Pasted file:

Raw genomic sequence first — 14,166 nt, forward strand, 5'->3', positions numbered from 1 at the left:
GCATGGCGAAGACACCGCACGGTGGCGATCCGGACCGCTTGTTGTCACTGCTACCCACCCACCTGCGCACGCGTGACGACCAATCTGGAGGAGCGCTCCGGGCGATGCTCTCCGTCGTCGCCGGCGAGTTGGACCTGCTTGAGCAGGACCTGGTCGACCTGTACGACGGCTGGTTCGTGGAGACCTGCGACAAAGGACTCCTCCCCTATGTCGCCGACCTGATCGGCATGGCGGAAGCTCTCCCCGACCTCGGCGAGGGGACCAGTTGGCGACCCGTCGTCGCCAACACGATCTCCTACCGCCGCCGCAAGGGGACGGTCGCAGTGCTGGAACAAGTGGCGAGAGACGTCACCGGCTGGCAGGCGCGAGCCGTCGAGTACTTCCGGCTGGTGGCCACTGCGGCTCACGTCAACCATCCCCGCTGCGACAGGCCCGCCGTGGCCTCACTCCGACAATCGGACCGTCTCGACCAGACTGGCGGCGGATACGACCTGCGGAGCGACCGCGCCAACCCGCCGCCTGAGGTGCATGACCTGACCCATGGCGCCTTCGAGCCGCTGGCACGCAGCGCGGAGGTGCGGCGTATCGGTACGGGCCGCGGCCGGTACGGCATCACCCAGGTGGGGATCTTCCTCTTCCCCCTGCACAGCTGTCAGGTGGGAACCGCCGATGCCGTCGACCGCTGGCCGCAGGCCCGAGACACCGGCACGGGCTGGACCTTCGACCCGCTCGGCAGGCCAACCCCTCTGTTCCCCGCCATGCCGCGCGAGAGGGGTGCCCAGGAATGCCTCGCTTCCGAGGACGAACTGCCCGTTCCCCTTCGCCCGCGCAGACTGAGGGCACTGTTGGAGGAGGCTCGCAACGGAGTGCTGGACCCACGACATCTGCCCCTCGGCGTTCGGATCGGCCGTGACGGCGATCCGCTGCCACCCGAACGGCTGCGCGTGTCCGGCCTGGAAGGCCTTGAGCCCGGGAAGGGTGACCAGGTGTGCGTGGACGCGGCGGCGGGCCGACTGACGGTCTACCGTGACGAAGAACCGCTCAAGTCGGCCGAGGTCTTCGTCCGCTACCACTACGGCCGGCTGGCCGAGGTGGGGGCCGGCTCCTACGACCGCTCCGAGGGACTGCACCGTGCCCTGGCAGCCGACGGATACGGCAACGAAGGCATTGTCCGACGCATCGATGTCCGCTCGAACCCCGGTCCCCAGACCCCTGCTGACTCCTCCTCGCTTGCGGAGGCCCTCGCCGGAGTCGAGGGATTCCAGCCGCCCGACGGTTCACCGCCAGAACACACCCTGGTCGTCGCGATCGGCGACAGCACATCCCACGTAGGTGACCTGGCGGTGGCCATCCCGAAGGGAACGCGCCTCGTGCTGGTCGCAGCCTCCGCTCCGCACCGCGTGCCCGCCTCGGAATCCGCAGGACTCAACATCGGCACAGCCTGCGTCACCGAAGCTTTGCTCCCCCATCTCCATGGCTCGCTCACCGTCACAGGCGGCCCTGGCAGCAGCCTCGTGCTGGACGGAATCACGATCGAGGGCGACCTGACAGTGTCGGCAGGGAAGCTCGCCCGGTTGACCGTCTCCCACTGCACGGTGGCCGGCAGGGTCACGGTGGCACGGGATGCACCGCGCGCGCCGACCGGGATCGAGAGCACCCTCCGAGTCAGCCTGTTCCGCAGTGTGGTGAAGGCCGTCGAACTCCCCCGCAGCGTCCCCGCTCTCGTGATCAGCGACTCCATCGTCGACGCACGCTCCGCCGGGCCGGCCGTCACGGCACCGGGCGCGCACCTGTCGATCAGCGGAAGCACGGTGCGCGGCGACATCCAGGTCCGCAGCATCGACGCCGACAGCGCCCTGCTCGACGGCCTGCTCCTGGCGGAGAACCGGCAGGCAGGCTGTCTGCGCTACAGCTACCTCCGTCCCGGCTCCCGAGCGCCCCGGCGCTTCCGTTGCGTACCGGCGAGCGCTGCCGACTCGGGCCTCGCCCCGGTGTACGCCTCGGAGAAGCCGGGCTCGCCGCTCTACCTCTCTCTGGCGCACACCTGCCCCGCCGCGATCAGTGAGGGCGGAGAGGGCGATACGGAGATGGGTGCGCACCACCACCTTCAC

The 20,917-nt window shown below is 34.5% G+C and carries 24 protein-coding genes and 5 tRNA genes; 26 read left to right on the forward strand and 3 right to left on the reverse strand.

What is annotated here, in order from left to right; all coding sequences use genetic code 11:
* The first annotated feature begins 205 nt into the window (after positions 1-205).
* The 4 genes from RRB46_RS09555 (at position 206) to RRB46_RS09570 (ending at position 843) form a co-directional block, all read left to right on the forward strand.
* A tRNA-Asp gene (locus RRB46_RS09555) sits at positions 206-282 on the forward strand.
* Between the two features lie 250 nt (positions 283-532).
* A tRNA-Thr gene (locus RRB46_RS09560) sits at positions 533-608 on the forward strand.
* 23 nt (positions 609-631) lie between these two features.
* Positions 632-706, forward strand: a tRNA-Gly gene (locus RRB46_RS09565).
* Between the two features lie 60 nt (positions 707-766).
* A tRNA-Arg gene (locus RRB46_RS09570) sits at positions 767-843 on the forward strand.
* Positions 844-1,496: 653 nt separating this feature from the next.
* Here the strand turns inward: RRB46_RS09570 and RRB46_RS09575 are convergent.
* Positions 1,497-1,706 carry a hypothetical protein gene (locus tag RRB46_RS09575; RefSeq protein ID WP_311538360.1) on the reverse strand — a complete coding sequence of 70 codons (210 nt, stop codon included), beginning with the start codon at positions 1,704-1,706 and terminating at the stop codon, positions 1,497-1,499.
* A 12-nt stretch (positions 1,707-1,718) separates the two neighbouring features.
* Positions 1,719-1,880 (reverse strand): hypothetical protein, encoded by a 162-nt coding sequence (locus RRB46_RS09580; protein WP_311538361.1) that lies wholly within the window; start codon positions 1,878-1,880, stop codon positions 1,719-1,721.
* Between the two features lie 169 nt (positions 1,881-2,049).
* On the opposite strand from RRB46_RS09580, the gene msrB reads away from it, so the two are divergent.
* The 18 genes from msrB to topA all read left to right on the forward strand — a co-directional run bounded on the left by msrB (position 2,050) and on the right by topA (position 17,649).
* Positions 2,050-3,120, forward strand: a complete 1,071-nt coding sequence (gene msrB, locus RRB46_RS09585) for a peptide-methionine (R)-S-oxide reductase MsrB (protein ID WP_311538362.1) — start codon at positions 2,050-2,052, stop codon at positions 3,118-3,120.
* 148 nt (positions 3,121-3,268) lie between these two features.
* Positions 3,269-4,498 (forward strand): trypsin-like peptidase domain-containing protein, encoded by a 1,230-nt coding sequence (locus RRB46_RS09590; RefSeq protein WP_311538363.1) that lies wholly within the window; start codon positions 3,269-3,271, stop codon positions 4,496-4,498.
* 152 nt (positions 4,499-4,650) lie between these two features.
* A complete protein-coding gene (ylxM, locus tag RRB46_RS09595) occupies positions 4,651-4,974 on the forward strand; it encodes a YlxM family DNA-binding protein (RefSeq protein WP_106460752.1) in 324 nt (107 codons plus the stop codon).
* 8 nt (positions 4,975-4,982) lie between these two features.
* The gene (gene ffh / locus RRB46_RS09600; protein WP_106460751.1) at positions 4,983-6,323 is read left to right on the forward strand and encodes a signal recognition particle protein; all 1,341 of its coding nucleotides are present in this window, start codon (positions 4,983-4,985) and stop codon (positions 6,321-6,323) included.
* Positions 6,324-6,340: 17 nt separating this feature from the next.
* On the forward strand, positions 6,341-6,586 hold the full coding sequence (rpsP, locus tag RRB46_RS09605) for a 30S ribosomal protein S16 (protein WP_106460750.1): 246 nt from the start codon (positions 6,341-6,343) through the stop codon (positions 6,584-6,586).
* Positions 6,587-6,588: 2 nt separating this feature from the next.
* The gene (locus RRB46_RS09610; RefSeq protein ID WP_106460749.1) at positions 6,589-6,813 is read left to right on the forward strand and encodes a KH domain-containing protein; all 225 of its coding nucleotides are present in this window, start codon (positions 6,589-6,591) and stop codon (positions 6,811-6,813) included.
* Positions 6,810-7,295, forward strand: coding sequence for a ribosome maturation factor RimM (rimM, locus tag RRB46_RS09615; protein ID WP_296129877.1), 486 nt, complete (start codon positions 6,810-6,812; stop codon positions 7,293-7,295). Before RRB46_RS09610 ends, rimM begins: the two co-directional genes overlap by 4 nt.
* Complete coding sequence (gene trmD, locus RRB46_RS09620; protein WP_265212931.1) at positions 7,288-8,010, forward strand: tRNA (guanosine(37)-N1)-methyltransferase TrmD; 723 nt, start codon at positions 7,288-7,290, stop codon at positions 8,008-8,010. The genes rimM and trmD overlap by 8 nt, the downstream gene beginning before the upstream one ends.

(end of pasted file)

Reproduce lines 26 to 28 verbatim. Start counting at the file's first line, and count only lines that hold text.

* A complete protein-coding gene (ylxM, locus tag RRB46_RS09595) occupies positions 4,651-4,974 on the forward strand; it encodes a YlxM family DNA-binding protein (RefSeq protein WP_106460752.1) in 324 nt (107 codons plus the stop codon).
* 8 nt (positions 4,975-4,982) lie between these two features.
* The gene (gene ffh / locus RRB46_RS09600; protein WP_106460751.1) at positions 4,983-6,323 is read left to right on the forward strand and encodes a signal recognition particle protein; all 1,341 of its coding nucleotides are present in this window, start codon (positions 4,983-4,985) and stop codon (positions 6,321-6,323) included.